Note:  For those who are wondering, I’m taking a little sabbatical from blog-writing this summer so you won’t be getting many e-mails like this for a while, but I’m posting links to some of my archived posts on Twitter and my Facebook page. I hope you enjoy them.

 

A Grand Adventure July 10, 2013

Globe fire pit:  The fire's in South America

Globe fire pit: The fire’s in South America

It’s been over five weeks since I decided to step back from my twice-weekly blog posting to just let life happen without an agenda. I’ve been surprised to find that with only one exception (my post about Grandmother Spider) I haven’t missed writing.  Until today. Why now? Lots of things I guess:  a note from a friend who’s missing my regular updates and musings;  a lull in the activity going on around here (my three grandsons have left to visit their other grandparents for a week and my daughter’s family is off zip-lining today).  And also, perhaps, because I think best by writing and I have much to think about.

Apparently my new freedom from stressing over self-imposed writing deadlines has snuck into other areas of my personality. The other day my husband and one of our grandsons spent a lot of time setting out cushions and hauling wood and laying a fire in our new globe fire pit in the terrace garden by the creek.  Out-of-town friends were dropping by for a glass of wine and we were going to sit out there.

Just before they arrived the skies darkened and thunder rolled and a few fat droplets splashed on the deck.  I casually said to my daughter, “Let it rain. The wood will dry, the cushions won’t be ruined, and they’ll see it another time.”  With a deadpan look she said, “Well that was very un-compulsive of you!”  I’m still chuckling.  I loved it that my stress switch didn’t automatically flip on and highjack my equanimity as it has done so often in the past! I don’t know if it’s increasing age or increasing consciousness, but either way, it’s real progress!

Last week my five grandchildren were here for some much anticipated fun at Camp MaBoppa with, you guessed it, Ma and Boppa. After several days of spending most of our time indoors because of non-stop rain, one night around midnight I was in their bunk room trying for the zillionth time to settle them down and get them to go to sleep. The first few nights of this it hadn’t been an issue. The excitement of being with each other was catching and I figured it wouldn’t do any harm to let them enjoy the novelty for the few days they’d all be together.

But by this night my HSP (Highly Sensitive Person) personality trait had been pushed to the max by not enough sleep, too little solitude, and too much intense stimulation. Tired, frustrated, and cranky, I was preparing to leave when one child started laughing and another started crying and I felt a crack in my normally patient, composed persona, and then it exploded into a million pieces. I felt it coming like you do when someone lights the fuse of a giant mamajama Roman Candle on the 4th of July, and then I let it fly with a few angry, totally appropriate, well-chosen words!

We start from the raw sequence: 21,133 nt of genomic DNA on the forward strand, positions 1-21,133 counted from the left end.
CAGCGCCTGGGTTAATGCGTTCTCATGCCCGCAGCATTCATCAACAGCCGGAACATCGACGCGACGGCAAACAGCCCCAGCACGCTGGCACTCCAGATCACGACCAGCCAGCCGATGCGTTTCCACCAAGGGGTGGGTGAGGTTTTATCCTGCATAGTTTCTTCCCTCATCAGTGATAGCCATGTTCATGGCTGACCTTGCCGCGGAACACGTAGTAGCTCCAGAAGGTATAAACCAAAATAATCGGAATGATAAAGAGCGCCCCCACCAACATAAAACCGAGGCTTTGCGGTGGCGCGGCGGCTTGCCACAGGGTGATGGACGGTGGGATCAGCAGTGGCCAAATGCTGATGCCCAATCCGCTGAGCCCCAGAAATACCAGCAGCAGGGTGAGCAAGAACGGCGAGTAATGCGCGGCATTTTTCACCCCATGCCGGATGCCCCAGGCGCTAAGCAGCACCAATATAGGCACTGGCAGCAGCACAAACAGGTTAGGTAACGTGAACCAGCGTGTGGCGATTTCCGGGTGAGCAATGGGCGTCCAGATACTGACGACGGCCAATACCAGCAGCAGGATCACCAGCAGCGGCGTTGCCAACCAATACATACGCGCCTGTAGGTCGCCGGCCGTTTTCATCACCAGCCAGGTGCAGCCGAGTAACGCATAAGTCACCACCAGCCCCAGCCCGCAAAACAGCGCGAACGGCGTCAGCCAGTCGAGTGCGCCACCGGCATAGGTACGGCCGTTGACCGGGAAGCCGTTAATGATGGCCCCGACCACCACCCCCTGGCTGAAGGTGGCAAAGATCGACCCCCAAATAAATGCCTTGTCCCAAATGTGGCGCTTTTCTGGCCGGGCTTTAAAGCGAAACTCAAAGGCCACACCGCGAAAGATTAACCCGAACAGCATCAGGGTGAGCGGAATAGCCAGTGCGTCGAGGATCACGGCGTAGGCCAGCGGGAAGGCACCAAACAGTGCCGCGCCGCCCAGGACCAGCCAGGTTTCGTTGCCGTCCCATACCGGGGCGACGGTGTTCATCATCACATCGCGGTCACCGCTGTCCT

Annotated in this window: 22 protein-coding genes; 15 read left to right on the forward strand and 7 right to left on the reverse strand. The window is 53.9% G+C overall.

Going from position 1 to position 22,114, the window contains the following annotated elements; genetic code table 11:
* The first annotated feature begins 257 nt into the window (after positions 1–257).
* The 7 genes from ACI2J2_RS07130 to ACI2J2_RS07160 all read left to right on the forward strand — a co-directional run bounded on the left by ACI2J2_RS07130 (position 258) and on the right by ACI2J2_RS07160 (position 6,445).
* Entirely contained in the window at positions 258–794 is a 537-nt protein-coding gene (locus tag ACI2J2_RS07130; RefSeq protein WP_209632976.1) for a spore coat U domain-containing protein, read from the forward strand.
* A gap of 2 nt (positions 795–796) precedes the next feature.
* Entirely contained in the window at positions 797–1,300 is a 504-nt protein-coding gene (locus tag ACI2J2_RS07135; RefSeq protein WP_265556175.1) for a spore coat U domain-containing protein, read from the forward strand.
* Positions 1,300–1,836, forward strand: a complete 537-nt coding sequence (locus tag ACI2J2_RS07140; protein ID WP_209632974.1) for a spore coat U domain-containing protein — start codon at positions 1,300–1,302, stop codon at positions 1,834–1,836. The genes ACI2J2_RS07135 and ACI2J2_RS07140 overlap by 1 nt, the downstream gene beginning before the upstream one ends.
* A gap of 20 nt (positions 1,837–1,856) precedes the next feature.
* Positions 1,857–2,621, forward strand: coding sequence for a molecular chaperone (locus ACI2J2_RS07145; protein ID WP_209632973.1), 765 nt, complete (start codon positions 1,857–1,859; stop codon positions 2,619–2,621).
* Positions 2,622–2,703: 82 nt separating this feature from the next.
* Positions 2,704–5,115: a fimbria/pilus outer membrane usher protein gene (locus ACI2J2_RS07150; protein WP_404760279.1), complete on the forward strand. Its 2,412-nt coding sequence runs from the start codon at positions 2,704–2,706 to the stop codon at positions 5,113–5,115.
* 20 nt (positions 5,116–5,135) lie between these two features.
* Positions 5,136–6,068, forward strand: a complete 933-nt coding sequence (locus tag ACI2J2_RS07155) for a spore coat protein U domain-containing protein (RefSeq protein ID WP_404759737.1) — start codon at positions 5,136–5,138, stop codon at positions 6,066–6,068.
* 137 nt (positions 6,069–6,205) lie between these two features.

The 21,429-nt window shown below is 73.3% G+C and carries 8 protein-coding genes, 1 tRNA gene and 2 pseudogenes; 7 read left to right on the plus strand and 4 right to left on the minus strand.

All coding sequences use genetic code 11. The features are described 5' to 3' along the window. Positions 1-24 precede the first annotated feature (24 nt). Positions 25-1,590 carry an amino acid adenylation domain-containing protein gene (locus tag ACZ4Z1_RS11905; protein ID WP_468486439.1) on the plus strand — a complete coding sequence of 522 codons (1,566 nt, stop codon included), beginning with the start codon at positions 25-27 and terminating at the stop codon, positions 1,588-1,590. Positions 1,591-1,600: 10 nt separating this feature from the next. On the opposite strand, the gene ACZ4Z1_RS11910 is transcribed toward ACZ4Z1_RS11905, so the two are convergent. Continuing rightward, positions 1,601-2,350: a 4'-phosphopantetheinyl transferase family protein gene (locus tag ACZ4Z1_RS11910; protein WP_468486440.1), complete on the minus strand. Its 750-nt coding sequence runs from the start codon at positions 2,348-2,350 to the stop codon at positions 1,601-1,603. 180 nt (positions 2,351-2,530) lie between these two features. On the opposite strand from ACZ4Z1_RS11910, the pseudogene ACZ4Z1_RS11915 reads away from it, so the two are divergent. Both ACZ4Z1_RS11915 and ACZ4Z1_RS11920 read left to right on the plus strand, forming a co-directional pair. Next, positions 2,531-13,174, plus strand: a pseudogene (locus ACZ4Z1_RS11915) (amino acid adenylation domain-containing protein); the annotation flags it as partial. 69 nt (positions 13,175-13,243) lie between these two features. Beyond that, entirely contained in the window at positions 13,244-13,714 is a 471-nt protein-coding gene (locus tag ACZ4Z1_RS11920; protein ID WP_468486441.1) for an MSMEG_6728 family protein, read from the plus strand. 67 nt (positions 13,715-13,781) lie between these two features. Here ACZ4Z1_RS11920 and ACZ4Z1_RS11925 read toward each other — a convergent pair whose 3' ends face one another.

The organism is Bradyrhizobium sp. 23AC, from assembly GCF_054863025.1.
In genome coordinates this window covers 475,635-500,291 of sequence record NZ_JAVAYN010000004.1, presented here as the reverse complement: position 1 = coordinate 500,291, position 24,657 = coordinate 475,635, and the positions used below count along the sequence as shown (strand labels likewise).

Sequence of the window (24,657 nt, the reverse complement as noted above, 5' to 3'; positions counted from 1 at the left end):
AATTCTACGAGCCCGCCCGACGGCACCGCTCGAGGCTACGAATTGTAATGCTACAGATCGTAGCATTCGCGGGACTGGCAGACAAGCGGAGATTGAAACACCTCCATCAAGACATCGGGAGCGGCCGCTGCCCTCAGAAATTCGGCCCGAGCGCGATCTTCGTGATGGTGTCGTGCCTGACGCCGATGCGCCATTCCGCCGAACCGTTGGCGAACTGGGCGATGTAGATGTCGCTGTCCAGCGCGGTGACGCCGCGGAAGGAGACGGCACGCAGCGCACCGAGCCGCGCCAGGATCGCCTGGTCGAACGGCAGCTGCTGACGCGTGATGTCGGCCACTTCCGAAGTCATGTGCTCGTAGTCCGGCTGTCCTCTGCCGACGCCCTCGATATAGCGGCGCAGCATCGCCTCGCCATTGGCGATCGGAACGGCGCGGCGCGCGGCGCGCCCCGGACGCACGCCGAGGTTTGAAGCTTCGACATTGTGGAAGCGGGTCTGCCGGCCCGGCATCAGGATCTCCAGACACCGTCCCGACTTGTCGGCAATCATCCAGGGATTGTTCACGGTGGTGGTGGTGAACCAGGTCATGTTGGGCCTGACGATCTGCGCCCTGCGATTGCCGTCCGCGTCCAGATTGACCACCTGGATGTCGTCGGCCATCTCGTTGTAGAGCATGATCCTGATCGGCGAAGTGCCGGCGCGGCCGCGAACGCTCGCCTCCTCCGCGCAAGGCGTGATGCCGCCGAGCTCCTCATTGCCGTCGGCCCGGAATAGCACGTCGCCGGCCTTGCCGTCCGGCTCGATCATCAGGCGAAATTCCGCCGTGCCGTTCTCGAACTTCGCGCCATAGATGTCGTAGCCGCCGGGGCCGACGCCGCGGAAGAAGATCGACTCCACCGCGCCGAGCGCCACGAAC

Absolute silence! In bed a moment later, a twinge of guilt and a bit of fear that they’d stop loving me were soon swept away by a wave of joy and “You go, girl!” pride.  I did it! I was proud of myself! It was the right thing to do and I knew it! For someone who hates conflict so much that sometimes she doesn’t set clear boundaries, this was an important achievement.

That night I dreamed I was looking at a map of the Western Hemisphere and tracing a route that started in North America, passed through Central America, and ended at a special village in the center of South America. Part of the route was a watery passage dotted with islands. I imagined I’d need a canoe for that. I’d been asked by a regal-looking woman wearing a long, neutral colored dress to accompany her and her photographer on this trip. I was to help him articulate the essence and meanings of the images he’d be making of our grand adventure. The dream ended with someone giving me a packet of folded up paper. When I opened it, precious gems tumbled out and I searched for the diamond I knew was in there for me.

The next day we were having lunch when one of my grandsons said, “Do you remember what you said last night?”

“Yup,” I said.  “I sure do.  And there’s more where that came from if I need it.”

“I’ve never seen you that way,” he said with a touch of awe. “Me neither,” said the little one, equally solemn and wide-eyed.  Then we all smiled at each other and ate our sandwiches.

This summer is turning out to be a grand adventure.

You can find Healing the Sacred Divide at this Amazon site and at Larson Publications, Inc.